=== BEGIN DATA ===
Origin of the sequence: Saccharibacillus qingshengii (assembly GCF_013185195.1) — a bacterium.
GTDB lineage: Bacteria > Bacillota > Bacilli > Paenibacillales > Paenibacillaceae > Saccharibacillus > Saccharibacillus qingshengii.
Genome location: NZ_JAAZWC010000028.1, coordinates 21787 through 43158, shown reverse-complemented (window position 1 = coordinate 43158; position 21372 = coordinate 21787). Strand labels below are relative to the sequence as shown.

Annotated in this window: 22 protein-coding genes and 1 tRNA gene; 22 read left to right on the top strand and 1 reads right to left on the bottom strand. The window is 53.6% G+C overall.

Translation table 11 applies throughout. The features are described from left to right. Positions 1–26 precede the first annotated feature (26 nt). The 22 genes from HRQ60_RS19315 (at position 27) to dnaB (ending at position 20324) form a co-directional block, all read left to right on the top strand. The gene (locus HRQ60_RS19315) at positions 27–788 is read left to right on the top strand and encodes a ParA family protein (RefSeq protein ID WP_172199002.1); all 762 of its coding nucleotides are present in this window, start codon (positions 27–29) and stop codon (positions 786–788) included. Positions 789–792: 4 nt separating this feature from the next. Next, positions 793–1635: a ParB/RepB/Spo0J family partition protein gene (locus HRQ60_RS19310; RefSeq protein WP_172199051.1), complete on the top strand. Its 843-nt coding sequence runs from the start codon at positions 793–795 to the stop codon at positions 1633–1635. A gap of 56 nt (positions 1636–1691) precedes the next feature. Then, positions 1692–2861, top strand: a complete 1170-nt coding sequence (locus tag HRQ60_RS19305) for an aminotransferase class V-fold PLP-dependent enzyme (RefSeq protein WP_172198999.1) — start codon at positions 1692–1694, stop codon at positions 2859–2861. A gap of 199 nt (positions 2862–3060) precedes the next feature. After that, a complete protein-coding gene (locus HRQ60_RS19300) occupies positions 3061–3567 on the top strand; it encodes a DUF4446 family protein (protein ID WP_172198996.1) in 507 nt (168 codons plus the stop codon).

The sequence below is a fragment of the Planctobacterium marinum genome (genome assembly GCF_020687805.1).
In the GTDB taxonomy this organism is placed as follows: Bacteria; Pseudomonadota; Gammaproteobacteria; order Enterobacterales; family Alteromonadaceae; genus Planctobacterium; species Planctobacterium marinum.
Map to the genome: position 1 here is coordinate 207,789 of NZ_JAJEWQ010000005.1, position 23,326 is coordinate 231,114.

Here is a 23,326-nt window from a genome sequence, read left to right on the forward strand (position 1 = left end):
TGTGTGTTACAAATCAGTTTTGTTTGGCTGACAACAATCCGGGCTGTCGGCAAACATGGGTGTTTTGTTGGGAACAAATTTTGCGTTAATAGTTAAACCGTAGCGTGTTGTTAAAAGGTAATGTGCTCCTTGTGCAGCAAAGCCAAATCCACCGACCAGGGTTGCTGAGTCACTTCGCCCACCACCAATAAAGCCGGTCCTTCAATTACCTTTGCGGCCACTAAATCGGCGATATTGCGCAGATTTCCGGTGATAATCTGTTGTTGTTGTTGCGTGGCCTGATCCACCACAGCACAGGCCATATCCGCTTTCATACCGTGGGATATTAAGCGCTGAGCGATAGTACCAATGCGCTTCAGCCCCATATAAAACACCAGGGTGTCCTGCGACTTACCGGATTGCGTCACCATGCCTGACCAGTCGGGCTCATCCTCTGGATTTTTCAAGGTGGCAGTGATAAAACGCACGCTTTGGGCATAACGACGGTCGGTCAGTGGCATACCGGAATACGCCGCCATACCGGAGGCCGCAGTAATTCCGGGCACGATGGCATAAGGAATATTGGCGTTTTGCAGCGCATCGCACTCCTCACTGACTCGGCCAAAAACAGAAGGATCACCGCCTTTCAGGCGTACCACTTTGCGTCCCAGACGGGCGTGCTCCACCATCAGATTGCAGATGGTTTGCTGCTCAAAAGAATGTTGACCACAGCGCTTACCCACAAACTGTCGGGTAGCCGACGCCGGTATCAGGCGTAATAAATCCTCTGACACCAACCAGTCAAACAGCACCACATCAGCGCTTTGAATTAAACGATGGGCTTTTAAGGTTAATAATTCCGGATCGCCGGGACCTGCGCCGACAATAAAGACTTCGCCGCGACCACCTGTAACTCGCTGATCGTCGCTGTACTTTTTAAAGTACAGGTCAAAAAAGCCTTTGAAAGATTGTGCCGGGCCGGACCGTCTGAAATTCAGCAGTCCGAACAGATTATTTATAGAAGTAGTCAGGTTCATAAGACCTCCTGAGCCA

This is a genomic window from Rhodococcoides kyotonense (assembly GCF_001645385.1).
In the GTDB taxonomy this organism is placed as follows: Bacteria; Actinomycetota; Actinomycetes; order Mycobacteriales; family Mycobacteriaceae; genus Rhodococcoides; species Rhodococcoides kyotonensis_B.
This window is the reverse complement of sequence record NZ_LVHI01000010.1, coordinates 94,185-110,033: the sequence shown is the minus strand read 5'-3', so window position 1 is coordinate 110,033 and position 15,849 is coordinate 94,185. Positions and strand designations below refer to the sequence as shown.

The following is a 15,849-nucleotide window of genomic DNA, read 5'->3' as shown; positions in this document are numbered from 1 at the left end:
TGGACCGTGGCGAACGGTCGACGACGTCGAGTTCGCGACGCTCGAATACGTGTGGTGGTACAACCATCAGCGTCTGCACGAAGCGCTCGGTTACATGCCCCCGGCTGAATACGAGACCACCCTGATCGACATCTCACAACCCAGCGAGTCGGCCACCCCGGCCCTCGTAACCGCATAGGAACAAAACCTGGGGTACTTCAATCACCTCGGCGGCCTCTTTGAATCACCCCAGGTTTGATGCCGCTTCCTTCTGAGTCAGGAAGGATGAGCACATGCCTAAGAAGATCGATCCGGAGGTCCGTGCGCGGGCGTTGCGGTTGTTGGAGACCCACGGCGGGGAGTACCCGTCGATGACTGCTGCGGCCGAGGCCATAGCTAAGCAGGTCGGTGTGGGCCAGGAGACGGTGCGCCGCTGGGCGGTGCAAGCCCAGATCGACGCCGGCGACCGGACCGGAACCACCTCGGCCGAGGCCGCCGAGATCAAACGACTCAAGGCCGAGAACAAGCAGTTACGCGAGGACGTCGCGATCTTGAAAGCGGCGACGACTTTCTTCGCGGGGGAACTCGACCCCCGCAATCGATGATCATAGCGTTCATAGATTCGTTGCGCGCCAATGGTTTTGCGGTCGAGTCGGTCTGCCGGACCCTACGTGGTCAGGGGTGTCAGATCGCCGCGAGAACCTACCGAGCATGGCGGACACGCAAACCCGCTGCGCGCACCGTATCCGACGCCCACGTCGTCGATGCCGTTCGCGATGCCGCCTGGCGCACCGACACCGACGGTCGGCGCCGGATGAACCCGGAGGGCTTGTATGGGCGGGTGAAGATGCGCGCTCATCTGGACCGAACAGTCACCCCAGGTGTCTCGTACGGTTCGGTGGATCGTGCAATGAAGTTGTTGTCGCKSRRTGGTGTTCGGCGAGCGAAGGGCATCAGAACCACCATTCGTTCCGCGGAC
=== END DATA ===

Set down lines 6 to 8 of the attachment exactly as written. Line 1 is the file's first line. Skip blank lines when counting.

The sequence below is a fragment of the Planctobacterium marinum genome (genome assembly GCF_020687805.1).
In the GTDB taxonomy this organism is placed as follows: Bacteria; Pseudomonadota; Gammaproteobacteria; order Enterobacterales; family Alteromonadaceae; genus Planctobacterium; species Planctobacterium marinum.
Map to the genome: position 1 here is coordinate 207,789 of NZ_JAJEWQ010000005.1, position 23,326 is coordinate 231,114.